Linux 5.13 with intrusion protection and sandbox

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After seven release candidates, Linus Torvalds decided to release the Linux kernel 5.13. The week after rc7 was pretty quiet, which led him to no longer hold back Linux 5.13. With more than 17,000 commits including merges, it is one of the largest releases in the 5.x series. Over 2000 developers contributed to the release. Nevertheless, Torvalds reassured in his release note that, despite its size, there was nothing really “outstandingly unusual” about it. He suspects the size increase in the extra week of the rc8 from Linux 5.12, which delayed the merge window from 5.13. Between the lines this means that additional patches and merges have built up due to this extra week. These have now also been incorporated into Linux 5.13.

The result is impressive. Control Flow Integrity (CFI) is introduced from the Android kernel to protect against attacks. Landlock allows sandboxes to be created for applications and system services. With the possibility of using kernel functions from eBPF programs, however, there is also a potentially risky feature in the Linux kernel. The Extended Berkeley Packet Filter (eBPF), which was once started as a firewall technology, is now an interpreter for programs, analogous to a small virtual machine.

Linux 5.12 already introduced Link Time Optimization (LTO) for the Clang compiler. This laid the foundation for Control Flow Integrity (CFI). In Linux 5.13, the CFI, which originally came from the Android kernel, could thus be included in the mainline stream.

CFI is supposed to protect the kernel from diverting the program flow with indirect function calls and manipulated return addresses. What sounds bulky is a new piece of the puzzle for protecting against a less complicated attack vector.

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If attackers want to bring a system under their control, they have to put malicious code in the system in some form and have it executed. In the past, protective mechanisms concentrated on separating storage areas based on tasks and restricting rights. The No-Execute-Feature (NX) made data storage segments in the kernel not executable. Later, Intel’s Supervisor Mode Execution Prevention (SMEP) and ARM’s Privileged Execute Never (PXN) also prevented the kernel from (accidentally) executing code in userspace. The latter only if it is in the highly privileged kernel mode. In this way, no code can be slipped from the userspace.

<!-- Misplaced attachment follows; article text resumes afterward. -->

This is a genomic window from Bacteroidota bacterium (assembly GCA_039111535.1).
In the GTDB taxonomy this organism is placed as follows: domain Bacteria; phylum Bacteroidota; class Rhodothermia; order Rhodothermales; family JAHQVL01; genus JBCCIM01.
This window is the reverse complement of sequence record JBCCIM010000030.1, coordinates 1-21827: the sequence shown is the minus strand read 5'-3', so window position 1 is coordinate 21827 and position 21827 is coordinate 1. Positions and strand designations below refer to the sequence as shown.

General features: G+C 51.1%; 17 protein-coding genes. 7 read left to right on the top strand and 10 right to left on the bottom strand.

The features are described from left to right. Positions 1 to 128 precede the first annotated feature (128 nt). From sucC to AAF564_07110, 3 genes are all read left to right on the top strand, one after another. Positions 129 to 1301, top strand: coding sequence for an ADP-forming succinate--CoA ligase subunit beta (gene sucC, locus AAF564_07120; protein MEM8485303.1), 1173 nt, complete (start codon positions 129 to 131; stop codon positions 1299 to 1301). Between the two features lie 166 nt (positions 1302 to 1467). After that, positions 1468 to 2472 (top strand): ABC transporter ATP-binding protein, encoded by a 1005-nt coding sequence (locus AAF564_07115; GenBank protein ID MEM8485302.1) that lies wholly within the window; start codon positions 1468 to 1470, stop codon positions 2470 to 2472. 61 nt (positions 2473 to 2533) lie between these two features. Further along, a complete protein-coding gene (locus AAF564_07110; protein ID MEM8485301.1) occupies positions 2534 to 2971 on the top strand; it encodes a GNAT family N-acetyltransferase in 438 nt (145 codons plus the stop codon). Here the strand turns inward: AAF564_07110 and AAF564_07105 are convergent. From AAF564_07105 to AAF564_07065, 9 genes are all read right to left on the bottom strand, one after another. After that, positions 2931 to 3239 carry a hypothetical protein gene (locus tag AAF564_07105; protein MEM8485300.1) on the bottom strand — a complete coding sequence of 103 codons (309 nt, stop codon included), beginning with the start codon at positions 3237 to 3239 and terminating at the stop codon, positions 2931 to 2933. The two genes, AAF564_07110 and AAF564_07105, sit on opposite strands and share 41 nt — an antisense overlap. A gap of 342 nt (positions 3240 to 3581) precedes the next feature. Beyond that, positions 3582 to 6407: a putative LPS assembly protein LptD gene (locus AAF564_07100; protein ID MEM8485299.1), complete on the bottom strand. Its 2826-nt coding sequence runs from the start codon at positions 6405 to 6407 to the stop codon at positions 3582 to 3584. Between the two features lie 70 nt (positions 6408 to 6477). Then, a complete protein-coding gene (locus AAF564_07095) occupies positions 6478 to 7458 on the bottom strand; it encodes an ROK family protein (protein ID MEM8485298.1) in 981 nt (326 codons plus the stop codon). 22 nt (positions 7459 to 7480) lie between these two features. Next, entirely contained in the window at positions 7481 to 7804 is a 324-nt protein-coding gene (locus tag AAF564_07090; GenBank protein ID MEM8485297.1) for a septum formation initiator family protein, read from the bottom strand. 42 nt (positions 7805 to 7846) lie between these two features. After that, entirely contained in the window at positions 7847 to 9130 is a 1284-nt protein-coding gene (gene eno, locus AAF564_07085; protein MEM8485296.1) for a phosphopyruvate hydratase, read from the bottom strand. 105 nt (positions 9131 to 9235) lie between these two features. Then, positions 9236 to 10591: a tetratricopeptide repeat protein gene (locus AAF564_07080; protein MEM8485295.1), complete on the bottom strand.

Despite all efforts, sore points remained: indirect function calls and manipulated return addresses. With the former, the function call is not made as a fixed address, but indirectly via a pointer to the address. The address of the function is therefore not permanently coded in kernel code segments that are protected against manipulation, but rather as a variable on the stack or heap. Stack and heap are data segments that can be changed according to their nature.

The system also stores the return address on the stack for each function call. This is independent of whether the call is made via a static address or indirectly via a function pointer. The program flow should finally return to the original position after the function call. This return address can also be modified in certain attack scenarios.

In order to detect manipulations, CFI checks the function address before the call and the return address before the return. CFI divides functions into classes based on their prototype (arguments and return type). CFI only allows indirect function calls if the calling and called functions belong to the same class. Otherwise the system acknowledges the class difference with a kernel panic.